Monday, June 18, 2018

Lazarus Lizards




Dear George,
I frequently walk down our street to the public library which is about six blocks away.  In the middle of my journey I run across some cute little creatures sunning on the sidewalk who dart away into the grass as I approach.  I thought they were salamanders, but it turns out that they are European wall lizards (or common wall lizards).  In Cincinnati they’re called “Lazarus Lizards” (more about this below).  I’ve been seeing these little guys for years, but this spring I was surprised (actually very pleased) to discover that they’ve moved down the street to our patio and driveway.  Despite being in a big city, we have lots of wildlife in our yard — even deer at times — and I’m happy to welcome our new Lazarus Lizards.  Here’s a poem in their honor and a few facts too.  

Lazarus Lizards

We have brand new pets on our patio  
They’re skinny and green with the longest tails  
They look to be eight hundred million years old   
Older than meerkats or hippos or whales    

Lazarus Lizards are our new pets’ name  
Brought to Cincy by a twelve-year old boy  
Born in Italy, they’ve gained local fame   
Like Fiona, they give me much joy   

Our lizards enjoy sitting out in the sun 
They patiently wait, to entice an ant   
I snuck up, attempted to capture one  
So quick, off it went, disappeared in a plant 

Since we lost our dogs my heart has been sad
But with Lazarus Lizards, life’s isn’t half bad    


There are literally millions of Lazarus Lizards in Cincinnati, spread throughout the entire city and, from there, infiltrating parts of Northern Kentucky and down the Ohio River to eastern Indiana.  There are also colonies in British Columbia (escapees from a small zoo) and Long Island.  Native to Europe, they always live around people, e.g., in rock walls, piles of wood, cracks or crevices in a house.  Wall lizards grow up to seven inches in length; are green, gray, or brown in color; and have an angular head and long limbs and toes. There are several theories about the origins of wall lizards here, but the most widely accepted resulted when an elderly member of the local Lazarus department store family wrote to UC biologists who were studying the reptiles.  In 1951 at age 12  George Rau, stepson of Fred and Irma Lazarus, was vacationing with his family in Lake Garda, Italy, about 80 miles east of Milan.  He captured about ten local lizards, put them in a sock, and brought them back to their family home on Torrence Court in East Walnut Hills.  (Torrence Court is now known as Lizard Hill.)  Recently a UC biology graduate student has compared DNA samples from Cincinnati and Northern Italy, verifying their common ancestry.  Moreover, the very low genetic diversity of the Cincinnati lizards indicated that as few as three had survived the migration, eventually producing the millions that exist today.   Lazarus lizards have distinguishing features so that one can recognize individuals.  They come out in the morning, once the sun has warmed the rocks (or patio tiles), and will sit an wait for an insect.  While they’re very quick, they’re not skittish and sometimes humans can approach within a foot or two.  I say hello to a Lazarus Lizard or two every morning, and they brighten up my day..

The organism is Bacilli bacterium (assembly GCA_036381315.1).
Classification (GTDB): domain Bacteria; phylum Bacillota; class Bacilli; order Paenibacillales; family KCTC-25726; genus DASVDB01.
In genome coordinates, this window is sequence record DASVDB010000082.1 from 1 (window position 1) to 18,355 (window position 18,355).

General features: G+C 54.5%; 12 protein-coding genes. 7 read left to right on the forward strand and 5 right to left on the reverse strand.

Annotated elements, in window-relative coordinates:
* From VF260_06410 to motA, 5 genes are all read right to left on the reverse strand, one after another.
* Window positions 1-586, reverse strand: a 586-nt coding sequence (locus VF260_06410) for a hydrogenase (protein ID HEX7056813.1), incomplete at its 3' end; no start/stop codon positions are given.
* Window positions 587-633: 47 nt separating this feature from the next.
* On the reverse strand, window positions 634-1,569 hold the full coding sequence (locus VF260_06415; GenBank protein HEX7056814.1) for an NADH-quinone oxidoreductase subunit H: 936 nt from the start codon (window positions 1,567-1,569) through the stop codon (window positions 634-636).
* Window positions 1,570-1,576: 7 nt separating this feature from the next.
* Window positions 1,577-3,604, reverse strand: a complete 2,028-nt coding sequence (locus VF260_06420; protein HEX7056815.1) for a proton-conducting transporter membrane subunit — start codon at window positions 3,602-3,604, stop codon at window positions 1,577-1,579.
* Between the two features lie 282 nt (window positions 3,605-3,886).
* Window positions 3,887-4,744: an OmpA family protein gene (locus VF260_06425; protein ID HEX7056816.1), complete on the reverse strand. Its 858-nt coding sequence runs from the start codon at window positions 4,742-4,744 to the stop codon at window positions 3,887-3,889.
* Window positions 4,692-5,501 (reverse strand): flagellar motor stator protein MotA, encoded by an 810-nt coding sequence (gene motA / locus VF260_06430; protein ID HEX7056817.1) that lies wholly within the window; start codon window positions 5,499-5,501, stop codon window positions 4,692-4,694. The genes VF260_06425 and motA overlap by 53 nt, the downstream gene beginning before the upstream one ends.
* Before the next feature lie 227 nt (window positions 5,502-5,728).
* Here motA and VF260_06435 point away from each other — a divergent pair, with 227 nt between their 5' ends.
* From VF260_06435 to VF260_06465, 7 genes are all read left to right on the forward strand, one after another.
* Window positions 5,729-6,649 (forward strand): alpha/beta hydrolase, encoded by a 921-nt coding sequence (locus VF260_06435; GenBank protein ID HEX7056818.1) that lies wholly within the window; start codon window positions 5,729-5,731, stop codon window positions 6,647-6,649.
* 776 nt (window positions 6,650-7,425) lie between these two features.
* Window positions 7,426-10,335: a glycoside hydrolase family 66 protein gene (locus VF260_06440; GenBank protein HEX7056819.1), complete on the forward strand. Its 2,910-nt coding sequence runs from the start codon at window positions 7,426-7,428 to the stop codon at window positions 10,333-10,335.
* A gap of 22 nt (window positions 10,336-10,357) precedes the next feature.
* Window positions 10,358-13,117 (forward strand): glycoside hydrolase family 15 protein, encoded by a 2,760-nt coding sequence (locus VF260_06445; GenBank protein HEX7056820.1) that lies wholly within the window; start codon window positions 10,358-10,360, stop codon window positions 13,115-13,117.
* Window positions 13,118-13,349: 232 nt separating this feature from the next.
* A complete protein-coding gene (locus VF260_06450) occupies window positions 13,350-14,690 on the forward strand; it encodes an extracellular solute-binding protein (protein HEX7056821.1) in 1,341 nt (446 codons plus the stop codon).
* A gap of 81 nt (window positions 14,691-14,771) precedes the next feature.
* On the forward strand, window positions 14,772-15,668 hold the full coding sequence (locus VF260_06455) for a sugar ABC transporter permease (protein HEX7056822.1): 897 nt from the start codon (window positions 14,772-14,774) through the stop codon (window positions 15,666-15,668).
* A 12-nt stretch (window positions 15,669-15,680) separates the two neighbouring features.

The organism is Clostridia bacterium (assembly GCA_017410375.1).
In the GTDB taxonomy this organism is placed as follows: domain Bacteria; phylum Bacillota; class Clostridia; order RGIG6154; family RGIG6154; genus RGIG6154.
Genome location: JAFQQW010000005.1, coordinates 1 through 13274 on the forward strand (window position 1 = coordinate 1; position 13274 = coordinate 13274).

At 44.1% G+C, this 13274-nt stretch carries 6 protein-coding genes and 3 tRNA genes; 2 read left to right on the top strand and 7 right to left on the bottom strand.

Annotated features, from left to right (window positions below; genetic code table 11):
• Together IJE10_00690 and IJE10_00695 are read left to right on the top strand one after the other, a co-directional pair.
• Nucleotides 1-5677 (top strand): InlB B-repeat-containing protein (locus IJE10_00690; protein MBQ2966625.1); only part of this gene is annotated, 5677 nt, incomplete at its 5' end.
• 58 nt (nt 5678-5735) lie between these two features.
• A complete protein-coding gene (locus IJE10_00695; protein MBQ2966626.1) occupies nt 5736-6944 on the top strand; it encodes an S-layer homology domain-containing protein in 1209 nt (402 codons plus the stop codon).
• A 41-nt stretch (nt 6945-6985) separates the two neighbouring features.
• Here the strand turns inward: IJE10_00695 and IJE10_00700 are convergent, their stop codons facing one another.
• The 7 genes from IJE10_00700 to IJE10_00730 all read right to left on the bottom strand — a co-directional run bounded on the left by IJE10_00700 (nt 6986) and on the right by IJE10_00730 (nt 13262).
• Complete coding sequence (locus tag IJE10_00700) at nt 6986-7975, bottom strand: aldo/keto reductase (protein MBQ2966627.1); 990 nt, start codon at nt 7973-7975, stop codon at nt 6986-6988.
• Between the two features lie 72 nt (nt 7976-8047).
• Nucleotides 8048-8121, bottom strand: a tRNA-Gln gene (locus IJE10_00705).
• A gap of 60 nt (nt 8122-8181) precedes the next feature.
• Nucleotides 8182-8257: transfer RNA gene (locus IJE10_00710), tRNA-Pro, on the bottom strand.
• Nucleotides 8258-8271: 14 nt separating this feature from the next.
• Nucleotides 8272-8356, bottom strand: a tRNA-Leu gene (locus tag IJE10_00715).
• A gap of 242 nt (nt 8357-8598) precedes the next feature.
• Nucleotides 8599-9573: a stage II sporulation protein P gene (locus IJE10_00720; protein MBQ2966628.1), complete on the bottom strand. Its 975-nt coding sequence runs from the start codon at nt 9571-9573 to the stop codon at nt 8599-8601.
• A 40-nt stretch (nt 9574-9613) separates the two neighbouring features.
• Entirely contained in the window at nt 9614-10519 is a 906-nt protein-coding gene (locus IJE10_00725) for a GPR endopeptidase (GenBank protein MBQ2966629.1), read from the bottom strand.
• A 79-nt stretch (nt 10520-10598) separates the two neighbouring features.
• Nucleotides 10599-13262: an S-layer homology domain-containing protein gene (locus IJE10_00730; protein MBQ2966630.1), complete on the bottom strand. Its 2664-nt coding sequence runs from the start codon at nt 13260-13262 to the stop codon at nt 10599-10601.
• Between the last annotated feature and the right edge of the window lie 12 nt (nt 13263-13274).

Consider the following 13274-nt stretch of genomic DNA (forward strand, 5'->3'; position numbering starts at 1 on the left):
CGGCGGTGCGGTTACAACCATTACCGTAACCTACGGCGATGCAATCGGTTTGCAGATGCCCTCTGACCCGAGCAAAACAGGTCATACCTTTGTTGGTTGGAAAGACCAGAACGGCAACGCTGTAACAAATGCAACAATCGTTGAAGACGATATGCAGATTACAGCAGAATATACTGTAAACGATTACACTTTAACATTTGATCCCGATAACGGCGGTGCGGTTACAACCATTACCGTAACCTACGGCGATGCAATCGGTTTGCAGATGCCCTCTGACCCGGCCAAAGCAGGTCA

Love,
Dave    

SOURCES:  
www.cincinnati.com, “‘Imported’ lizard flourishing with few predators.”  Mark Wert, Nov. 25, 2014.  
www.cincinnati.com, “They came from Italy.  Now, they outnumber us all.”  Carol Motsinger, Aug 31, 2017.  
www.wikipedia.org, Porarcis muralis.  



Monday, June 11, 2018

An Ode to Menominee (Circa 1949)



Oh, Menominee, true world of wonders
Water and forest, sunshine and snow 
Stretching three miles on the Green Bay shore 
Her southern border, the handsome Menominee River
Wisconsin right over the bridge

1890 logging capitol of the world
The surroundings, lush woodlands
Birches, pine, oaks, maples
Deer, bear, beaver, porcupines, foxes
The very edge of the Great White North
Gateway to the U.P.  

All U.P. towns are smallish
Menominee, the fourth largest 
Nine thousand, plus or minus a few 
German, Scandinavian, Polish, French
Catholics and Protestants, some non-believers too
Friendly, caring, honest, helpful  

Menominee people are an outdoor sort 
Camping, swimming, ice boating
Sailboat races to Mackinac Island